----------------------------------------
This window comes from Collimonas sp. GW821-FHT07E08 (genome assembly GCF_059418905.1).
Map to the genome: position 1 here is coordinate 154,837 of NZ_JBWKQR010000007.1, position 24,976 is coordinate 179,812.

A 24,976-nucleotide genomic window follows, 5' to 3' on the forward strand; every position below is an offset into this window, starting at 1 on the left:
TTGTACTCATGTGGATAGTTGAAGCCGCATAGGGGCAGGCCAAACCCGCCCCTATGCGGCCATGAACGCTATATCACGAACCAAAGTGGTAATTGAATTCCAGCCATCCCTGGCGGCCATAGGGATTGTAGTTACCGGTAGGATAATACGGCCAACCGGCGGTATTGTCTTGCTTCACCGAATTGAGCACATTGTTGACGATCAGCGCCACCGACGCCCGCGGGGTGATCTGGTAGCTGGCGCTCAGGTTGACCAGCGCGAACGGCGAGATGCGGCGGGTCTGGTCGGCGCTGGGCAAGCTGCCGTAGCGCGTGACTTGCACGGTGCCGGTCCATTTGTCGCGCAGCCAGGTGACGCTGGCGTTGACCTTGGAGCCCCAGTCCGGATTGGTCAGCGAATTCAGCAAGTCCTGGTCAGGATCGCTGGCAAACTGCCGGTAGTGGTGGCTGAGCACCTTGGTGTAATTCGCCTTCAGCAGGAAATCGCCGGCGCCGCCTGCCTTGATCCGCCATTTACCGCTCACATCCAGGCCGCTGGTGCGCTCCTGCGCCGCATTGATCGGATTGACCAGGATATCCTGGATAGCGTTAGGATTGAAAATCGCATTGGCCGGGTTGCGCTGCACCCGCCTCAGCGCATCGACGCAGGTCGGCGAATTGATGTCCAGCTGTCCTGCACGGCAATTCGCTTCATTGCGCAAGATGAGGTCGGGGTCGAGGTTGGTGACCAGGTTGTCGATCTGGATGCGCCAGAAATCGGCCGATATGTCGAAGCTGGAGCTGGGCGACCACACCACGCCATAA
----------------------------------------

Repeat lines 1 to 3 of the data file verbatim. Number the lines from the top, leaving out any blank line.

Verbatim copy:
This window comes from Collimonas sp. GW821-FHT07E08 (genome assembly GCF_059418905.1).
Map to the genome: position 1 here is coordinate 154,837 of NZ_JBWKQR010000007.1, position 24,976 is coordinate 179,812.

A 24,976-nucleotide genomic window follows, 5' to 3' on the forward strand; every position below is an offset into this window, starting at 1 on the left: